Committee member and Clinton strategist, Harold Ickes, raises his hand alongside other committee members during a vote on the Michigan delegates on May 31, 2008, in Washington D.C.

Mark Wilson/Getty Images
Democratic strategist Donna Brazile i i

Committee member Donna Brazile told the committee that changing the rules in the middle of the game was "cheating," in reference to the seating of the Florida and Michigan delegates. Mark Wilson/Getty Images hide caption

itoggle caption Mark Wilson/Getty Images
Democratic strategist Donna Brazile

Committee member Donna Brazile told the committee that changing the rules in the middle of the game was "cheating," in reference to the seating of the Florida and Michigan delegates.

Mark Wilson/Getty Images
Supporters of New York Sen. Hillary Clinton watch as the votes are counted. i i

Supporters of New York Sen. Hillary Clinton watch as votes are counted during a DNC meeting at the Marriott Park Wardman hotel May 31, 2008, in Washington D.C. Mark Wilson/Getty Images hide caption

itoggle caption Mark Wilson/Getty Images
Supporters of New York Sen. Hillary Clinton watch as the votes are counted.

Supporters of New York Sen. Hillary Clinton watch as votes are counted during a DNC meeting at the Marriott Park Wardman hotel May 31, 2008, in Washington D.C.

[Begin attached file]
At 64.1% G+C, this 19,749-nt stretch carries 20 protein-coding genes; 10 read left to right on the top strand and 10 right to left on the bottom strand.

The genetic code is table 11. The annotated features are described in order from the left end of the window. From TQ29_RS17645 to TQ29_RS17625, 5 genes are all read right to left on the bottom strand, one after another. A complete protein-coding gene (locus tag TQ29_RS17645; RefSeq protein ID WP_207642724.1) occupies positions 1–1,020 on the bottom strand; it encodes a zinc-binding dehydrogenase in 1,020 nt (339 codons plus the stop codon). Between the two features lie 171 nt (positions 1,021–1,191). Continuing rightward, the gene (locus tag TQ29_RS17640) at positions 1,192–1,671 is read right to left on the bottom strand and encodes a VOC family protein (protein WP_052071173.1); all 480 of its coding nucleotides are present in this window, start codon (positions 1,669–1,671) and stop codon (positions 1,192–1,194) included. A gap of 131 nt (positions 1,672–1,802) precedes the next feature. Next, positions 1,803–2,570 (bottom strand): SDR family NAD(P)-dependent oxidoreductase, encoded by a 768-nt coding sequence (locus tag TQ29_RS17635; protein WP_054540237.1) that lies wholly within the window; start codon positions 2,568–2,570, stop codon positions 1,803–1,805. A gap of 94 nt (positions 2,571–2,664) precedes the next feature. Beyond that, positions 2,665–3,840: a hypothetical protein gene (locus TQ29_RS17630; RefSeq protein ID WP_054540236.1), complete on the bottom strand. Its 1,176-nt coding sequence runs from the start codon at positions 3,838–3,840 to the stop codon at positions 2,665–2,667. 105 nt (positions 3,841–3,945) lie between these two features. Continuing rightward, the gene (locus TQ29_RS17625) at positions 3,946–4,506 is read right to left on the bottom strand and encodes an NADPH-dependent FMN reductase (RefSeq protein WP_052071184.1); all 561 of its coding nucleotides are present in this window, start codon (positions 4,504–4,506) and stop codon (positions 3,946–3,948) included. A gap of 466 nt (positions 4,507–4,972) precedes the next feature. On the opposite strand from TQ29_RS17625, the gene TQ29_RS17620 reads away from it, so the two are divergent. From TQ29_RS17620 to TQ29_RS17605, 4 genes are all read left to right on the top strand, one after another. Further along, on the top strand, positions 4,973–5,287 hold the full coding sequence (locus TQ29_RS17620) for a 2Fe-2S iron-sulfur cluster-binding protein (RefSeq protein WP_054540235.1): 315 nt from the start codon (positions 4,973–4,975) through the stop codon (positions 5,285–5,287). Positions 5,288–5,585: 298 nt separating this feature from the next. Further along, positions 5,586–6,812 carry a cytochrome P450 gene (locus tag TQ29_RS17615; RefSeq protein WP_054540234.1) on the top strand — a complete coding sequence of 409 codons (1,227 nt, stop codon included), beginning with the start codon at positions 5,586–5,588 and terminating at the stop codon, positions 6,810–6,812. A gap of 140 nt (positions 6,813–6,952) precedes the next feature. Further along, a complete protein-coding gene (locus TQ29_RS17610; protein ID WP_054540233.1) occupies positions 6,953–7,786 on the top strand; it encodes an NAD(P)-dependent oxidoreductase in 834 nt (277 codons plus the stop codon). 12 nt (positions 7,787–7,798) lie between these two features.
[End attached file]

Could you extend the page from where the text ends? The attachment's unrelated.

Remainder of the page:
Mark Wilson/Getty Images
Protesters outside of the DNC Rules & Bylaws Committee meeting i i

Supporters of Democratic presidential hopeful Hillary Clinton rally in her support as the Democratic National Committee Rules and Bylaws Committee prepares to meet on May 31, 2008, in Washington, D.C. Joshua Roberts/Getty Images hide caption

itoggle caption Joshua Roberts/Getty Images
Protesters outside of the DNC Rules & Bylaws Committee meeting

Supporters of Democratic presidential hopeful Hillary Clinton rally in her support as the Democratic National Committee Rules and Bylaws Committee prepares to meet on May 31, 2008, in Washington, D.C.

Joshua Roberts/Getty Images

Saturday brought a dramatic end to a critical day in the 2008 presidential contest.

The Democratic Rules and Bylaws Committee decided to seat all the disputed delegates from Florida and Michigan, but to give each one only half of a vote.

The day began with several hundred demonstrators lining the street outside the hotel where the committee met. The demonstrators primarily were supporters of New York Sen. Hillary Clinton, with only a handful of exceptions, but their message was all about counting votes.

Donna Harrell of Celebration, Fla., traveled to Washington, D.C., with her daughter. "It's sad that this is what we're teaching our young kids — that they have to come out and fight to have their vote counted," she said.